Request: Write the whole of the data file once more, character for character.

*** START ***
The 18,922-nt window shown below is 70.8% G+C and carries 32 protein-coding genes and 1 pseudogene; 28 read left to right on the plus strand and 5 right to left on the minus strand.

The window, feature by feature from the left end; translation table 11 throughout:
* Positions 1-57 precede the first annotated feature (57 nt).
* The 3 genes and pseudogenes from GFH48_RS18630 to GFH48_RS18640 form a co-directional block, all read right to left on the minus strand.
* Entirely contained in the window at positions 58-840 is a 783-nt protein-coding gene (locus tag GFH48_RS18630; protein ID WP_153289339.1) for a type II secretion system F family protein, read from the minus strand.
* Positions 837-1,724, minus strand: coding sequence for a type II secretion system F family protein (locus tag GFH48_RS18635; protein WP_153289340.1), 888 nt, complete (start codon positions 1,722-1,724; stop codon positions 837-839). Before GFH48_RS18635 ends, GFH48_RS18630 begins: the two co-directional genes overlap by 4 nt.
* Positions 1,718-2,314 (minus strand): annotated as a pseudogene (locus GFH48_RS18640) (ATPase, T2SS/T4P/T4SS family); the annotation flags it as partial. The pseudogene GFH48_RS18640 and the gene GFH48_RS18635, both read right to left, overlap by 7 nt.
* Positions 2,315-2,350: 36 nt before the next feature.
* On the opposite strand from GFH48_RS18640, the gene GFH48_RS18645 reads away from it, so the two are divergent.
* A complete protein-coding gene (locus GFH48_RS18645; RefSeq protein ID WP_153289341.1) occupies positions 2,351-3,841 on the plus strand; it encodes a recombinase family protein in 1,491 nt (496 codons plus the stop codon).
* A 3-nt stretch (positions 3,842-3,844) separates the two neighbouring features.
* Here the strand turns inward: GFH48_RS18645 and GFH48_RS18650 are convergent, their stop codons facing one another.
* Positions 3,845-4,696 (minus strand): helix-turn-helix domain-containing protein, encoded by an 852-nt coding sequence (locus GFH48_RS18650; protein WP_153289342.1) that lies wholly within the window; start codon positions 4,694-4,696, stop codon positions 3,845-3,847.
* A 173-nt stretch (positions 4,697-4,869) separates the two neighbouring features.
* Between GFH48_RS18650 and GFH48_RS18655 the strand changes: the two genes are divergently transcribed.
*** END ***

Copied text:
The 18,922-nt window shown below is 70.8% G+C and carries 32 protein-coding genes and 1 pseudogene; 28 read left to right on the plus strand and 5 right to left on the minus strand.

The window, feature by feature from the left end; translation table 11 throughout:
* Positions 1-57 precede the first annotated feature (57 nt).
* The 3 genes and pseudogenes from GFH48_RS18630 to GFH48_RS18640 form a co-directional block, all read right to left on the minus strand.
* Entirely contained in the window at positions 58-840 is a 783-nt protein-coding gene (locus tag GFH48_RS18630; protein ID WP_153289339.1) for a type II secretion system F family protein, read from the minus strand.
* Positions 837-1,724, minus strand: coding sequence for a type II secretion system F family protein (locus tag GFH48_RS18635; protein WP_153289340.1), 888 nt, complete (start codon positions 1,722-1,724; stop codon positions 837-839). Before GFH48_RS18635 ends, GFH48_RS18630 begins: the two co-directional genes overlap by 4 nt.
* Positions 1,718-2,314 (minus strand): annotated as a pseudogene (locus GFH48_RS18640) (ATPase, T2SS/T4P/T4SS family); the annotation flags it as partial. The pseudogene GFH48_RS18640 and the gene GFH48_RS18635, both read right to left, overlap by 7 nt.
* Positions 2,315-2,350: 36 nt before the next feature.
* On the opposite strand from GFH48_RS18640, the gene GFH48_RS18645 reads away from it, so the two are divergent.
* A complete protein-coding gene (locus GFH48_RS18645; RefSeq protein ID WP_153289341.1) occupies positions 2,351-3,841 on the plus strand; it encodes a recombinase family protein in 1,491 nt (496 codons plus the stop codon).
* A 3-nt stretch (positions 3,842-3,844) separates the two neighbouring features.
* Here the strand turns inward: GFH48_RS18645 and GFH48_RS18650 are convergent, their stop codons facing one another.
* Positions 3,845-4,696 (minus strand): helix-turn-helix domain-containing protein, encoded by an 852-nt coding sequence (locus GFH48_RS18650; protein WP_153289342.1) that lies wholly within the window; start codon positions 4,694-4,696, stop codon positions 3,845-3,847.
* A 173-nt stretch (positions 4,697-4,869) separates the two neighbouring features.
* Between GFH48_RS18650 and GFH48_RS18655 the strand changes: the two genes are divergently transcribed.